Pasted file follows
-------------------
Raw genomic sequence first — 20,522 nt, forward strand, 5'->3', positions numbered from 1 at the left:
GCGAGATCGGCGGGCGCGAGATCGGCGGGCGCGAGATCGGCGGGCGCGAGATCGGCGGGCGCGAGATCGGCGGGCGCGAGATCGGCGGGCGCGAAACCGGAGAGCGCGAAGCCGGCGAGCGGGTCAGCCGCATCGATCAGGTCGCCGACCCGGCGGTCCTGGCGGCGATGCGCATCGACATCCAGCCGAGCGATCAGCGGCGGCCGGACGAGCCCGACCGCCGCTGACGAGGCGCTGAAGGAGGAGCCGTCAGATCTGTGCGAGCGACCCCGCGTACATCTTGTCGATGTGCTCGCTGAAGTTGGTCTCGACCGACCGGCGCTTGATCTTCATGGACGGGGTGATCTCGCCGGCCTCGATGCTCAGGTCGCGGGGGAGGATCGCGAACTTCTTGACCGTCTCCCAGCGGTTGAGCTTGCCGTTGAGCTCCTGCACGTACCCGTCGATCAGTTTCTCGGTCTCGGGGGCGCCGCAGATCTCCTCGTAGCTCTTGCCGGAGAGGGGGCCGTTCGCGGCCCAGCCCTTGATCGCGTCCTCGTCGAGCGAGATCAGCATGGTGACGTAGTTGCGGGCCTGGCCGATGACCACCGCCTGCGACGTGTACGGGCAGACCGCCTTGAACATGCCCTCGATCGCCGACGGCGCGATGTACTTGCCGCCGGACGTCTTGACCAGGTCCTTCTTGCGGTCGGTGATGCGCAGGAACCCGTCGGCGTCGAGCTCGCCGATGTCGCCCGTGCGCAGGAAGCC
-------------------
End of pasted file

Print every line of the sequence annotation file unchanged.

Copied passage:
Raw genomic sequence first — 20,522 nt, forward strand, 5'->3', positions numbered from 1 at the left:
GCGAGATCGGCGGGCGCGAGATCGGCGGGCGCGAGATCGGCGGGCGCGAGATCGGCGGGCGCGAGATCGGCGGGCGCGAGATCGGCGGGCGCGAAACCGGAGAGCGCGAAGCCGGCGAGCGGGTCAGCCGCATCGATCAGGTCGCCGACCCGGCGGTCCTGGCGGCGATGCGCATCGACATCCAGCCGAGCGATCAGCGGCGGCCGGACGAGCCCGACCGCCGCTGACGAGGCGCTGAAGGAGGAGCCGTCAGATCTGTGCGAGCGACCCCGCGTACATCTTGTCGATGTGCTCGCTGAAGTTGGTCTCGACCGACCGGCGCTTGATCTTCATGGACGGGGTGATCTCGCCGGCCTCGATGCTCAGGTCGCGGGGGAGGATCGCGAACTTCTTGACCGTCTCCCAGCGGTTGAGCTTGCCGTTGAGCTCCTGCACGTACCCGTCGATCAGTTTCTCGGTCTCGGGGGCGCCGCAGATCTCCTCGTAGCTCTTGCCGGAGAGGGGGCCGTTCGCGGCCCAGCCCTTGATCGCGTCCTCGTCGAGCGAGATCAGCATGGTGACGTAGTTGCGGGCCTGGCCGATGACCACCGCCTGCGACGTGTACGGGCAGACCGCCTTGAACATGCCCTCGATCGCCGACGGCGCGATGTACTTGCCGCCGGACGTCTTGACCAGGTCCTTCTTGCGGTCGGTGATGCGCAGGAACCCGTCGGCGTCGAGCTCGCCGATGTCGCCCGTGCGCAGGAAGCC